Difference between revisions of "Mahboub Al-Chalabi"

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| surname = Al-Chalabi
| surname = Al-Chalabi
| image = [[File:Mahboob_Al_Chalabi_headshot.png|180px]]
| image = [[File:Mahboob_Al_Chalabi_headshot.png|180px]]
| BSc =
| BSc = Geology
| MSc =
| MSc = Geophysics
| PhD =
| PhD = Geophysics
| BSc university =  
| BSc university = University of Birmingham
| MSc university =
| MSc university = University of Birmingham & IFP
| PhD university =
| PhD university = University of Durham
| Company =
| Company = BP
| President year =
| President year =
| Membership =  
| Membership =  

Latest revision as of 14:35, 2 August 2016

Mahboub Al-Chalabi
Mahboob Al Chalabi headshot.png
Latest company BP
BSc Geology
MSc Geophysics
PhD Geophysics
BSc university University of Birmingham
MSc university University of Birmingham & IFP
PhD university University of Durham

Mahboob (Mac) Al-Chalabi is being cited for Special Commendation for providing the industry with a clear understanding of velocity and its inter-relationships in terms of such qualities as velocity heterogeneity and rms-velocity bias. Through his highly acclaimed course and publications, Mac has educated multitudes of geophysicists about the nature of velocities derived from seismic data and their applications from interpretation to depth imaging. Mac is deeply revered as a teacher by geophysicists around the world.

Biography Citation for SEG Special Commendation

Contributed by R. E. White

If one had to single out the most important parameter in reflection seismology, it would be seismic velocity. Mahboub (Mac) Al-Chalabi is a renowned authority on seismic velocities and time-to-depth conversion. His research on seismic velocity analysis introduced concepts that now underpin our understanding of the difficult relationships between seismic propagation velocities and velocities extracted from seismic reflection data. As a teacher, he has pioneered the transfer of that understanding into industry practice.

Mahboub gained a BSc in geology and MSc in geophysics from the University of Birmingham. There followed a fouryear spell with the Iraq National Oil Company, a Diplôme d’Ingenieur from the French Petroleum Institute, and a PhD from the University of Durham. His dissertation dealt with methods of inversion of gravity, magnetic, seismic, and electrical data. At that time geophysical inversion was a young subject and the publications derived from his thesis were among the first to expound the inherent nonuniqueness of these methods. He also ventured into global tectonics and produced an incisive critique of the methods used in fitting continental boundaries.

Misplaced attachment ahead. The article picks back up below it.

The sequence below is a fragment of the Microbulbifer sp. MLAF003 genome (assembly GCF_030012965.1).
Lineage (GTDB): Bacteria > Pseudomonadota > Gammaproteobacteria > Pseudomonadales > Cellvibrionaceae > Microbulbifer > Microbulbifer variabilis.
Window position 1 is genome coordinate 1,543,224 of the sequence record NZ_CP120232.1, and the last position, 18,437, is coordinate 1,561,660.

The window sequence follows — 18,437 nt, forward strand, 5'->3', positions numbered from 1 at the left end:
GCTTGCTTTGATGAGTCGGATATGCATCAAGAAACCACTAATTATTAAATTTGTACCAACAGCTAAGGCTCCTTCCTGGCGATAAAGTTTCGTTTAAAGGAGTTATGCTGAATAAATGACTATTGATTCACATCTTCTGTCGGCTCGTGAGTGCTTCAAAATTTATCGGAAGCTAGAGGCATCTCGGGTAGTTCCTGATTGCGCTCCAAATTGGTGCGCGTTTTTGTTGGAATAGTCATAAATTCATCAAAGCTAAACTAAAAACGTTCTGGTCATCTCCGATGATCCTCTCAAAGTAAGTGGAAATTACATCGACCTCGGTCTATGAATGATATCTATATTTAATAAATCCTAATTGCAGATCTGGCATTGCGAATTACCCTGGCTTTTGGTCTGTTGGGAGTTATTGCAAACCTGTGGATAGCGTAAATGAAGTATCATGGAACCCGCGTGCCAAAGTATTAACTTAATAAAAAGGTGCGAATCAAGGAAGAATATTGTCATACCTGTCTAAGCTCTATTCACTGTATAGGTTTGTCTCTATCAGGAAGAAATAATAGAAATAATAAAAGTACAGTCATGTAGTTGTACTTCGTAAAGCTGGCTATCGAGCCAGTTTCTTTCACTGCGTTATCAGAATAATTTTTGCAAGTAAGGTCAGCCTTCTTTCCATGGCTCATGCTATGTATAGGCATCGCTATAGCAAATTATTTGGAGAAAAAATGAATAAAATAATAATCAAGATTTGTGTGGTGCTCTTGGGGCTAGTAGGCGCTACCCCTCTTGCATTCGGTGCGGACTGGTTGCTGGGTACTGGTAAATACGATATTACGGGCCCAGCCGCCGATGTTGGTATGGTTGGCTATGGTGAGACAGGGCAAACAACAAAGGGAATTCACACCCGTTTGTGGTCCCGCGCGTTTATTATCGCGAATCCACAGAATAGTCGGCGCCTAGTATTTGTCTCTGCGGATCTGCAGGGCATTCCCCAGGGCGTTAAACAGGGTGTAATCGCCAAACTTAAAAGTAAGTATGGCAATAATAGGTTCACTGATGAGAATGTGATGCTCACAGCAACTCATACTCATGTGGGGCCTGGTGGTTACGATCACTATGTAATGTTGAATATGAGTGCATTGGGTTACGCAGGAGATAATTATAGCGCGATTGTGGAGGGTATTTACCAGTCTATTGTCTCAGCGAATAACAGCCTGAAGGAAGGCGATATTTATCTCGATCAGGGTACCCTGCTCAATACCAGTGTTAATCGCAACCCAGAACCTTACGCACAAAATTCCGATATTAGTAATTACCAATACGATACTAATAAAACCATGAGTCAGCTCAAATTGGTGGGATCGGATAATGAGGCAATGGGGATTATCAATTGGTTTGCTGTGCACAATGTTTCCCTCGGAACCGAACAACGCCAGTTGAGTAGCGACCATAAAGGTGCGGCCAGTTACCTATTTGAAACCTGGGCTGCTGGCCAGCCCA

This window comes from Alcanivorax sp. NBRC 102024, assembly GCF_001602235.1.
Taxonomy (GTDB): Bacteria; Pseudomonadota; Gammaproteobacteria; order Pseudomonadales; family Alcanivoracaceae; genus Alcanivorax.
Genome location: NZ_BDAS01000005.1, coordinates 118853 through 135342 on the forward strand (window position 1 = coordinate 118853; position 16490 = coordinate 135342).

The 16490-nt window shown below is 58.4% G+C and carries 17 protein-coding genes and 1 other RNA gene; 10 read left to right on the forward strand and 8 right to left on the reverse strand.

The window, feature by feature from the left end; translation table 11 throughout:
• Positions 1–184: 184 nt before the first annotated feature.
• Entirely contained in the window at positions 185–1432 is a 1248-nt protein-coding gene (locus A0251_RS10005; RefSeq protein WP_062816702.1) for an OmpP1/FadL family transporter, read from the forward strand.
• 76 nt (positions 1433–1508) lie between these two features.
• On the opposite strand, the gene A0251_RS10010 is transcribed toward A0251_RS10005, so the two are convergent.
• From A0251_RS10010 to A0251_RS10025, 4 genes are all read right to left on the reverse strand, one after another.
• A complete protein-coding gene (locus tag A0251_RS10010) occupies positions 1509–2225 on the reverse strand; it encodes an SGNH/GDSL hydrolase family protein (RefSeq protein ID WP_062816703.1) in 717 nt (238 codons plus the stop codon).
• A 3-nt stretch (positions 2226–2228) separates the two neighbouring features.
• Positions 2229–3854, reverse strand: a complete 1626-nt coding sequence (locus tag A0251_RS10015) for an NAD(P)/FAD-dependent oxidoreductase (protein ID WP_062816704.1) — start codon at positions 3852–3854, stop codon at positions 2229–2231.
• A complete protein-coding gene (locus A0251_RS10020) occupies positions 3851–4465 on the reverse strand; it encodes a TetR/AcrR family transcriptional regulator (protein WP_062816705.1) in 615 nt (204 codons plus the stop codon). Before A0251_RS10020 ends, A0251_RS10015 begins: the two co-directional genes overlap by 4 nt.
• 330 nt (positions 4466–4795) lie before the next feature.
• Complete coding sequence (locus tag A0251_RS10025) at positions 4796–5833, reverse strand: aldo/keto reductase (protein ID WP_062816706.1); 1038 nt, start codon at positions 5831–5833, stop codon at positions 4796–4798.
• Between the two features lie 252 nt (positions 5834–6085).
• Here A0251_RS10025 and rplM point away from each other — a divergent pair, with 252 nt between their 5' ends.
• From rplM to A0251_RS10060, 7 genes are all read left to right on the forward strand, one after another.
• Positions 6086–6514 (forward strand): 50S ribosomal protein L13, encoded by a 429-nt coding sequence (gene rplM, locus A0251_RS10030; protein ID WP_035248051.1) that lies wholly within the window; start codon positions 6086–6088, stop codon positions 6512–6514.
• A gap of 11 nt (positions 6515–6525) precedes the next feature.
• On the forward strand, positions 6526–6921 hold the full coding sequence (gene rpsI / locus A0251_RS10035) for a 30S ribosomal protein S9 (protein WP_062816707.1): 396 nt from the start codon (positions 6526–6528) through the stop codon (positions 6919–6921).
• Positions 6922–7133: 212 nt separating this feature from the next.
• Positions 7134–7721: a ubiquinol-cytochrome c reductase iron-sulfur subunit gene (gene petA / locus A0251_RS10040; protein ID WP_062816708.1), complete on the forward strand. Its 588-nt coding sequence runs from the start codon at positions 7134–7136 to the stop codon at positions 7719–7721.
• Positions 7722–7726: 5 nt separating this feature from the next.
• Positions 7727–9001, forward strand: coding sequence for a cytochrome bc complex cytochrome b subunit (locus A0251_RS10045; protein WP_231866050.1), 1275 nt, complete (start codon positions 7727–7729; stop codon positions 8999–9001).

Mahboub’s work on seismic velocities and time-to-depth conversion began when he joined BP’s Geophysical Research Branch in 1970. Starting from careful definitions and distinctions, Mahboub analyzed the various velocities associated with seismic data and developed concepts, such as velocity heterogeneity and rms velocity bias, that unraveled the relationships between them. The key results, published in 1974, included an analysis of the fourth-order term of the normal moveout equation and its relationship to layering heterogeneity and long wavelength anisotropy. This analysis and its application to moveouts at long offsets in the 1970s foreshadowed more recent interest in the fourth-order term. Moreover, although the fourth-order term is often related directly to intrinsic anisotropy in rocks, layering is always likely to play a major role on moveout at seismic frequencies. For a comprehensive review of all aspects of seismic velocity analysis, Mahboub’s 1979 paper (Developments in Geophysical Exploration Methods, Volume 1) remains the standard reference.

In 1974 Mahboub transferred to BP’s geophysical exploration operations. He worked in a wide variety of exploration and development settings, mainly in seismic interpretation, but with opportunity to apply his background in potential field methods in developing integrated geophysical models. On leaving BP in 1990, Mahboub became an independent consultant concentrating, though not exclusively, on velocity and depth conversion studies and on conducting courses in these subjects to industry. The change has allowed him to return to research and to champion a proper understanding of velocity analysis to a wider audience: even long-standing techniques like velocity analysis need champions, especially in the prevailing oil industry climate, since technology—or rather the ability to use it correctly—is not just a commodity that can be bought off the shelf when a company lacks or loses knowhow. Mahboub’s introduction of the term “provelocity” was a much needed reminder of the pitfalls on the route from velocity analysis to propagation velocity estimates. His distinction between depth imaging and true depthing and revelations of the differing requirements of focusing, lateral positioning, and depthing has had major impact on how depth conversion is performed. His most recent work has exposed the nonuniqueness of instantaneous velocity parameters, such as V0 and k, and shown how, nonetheless, the V0 – k “solution trough” is not only an important step in accurate depth conversion but can also reveal uplift and lithological variation.

From the clarity of language in Mahboub’s publications it is not surprising to find he is an accomplished linguist. From their depth of thought, it is not surprising to find he is a formidable chess player.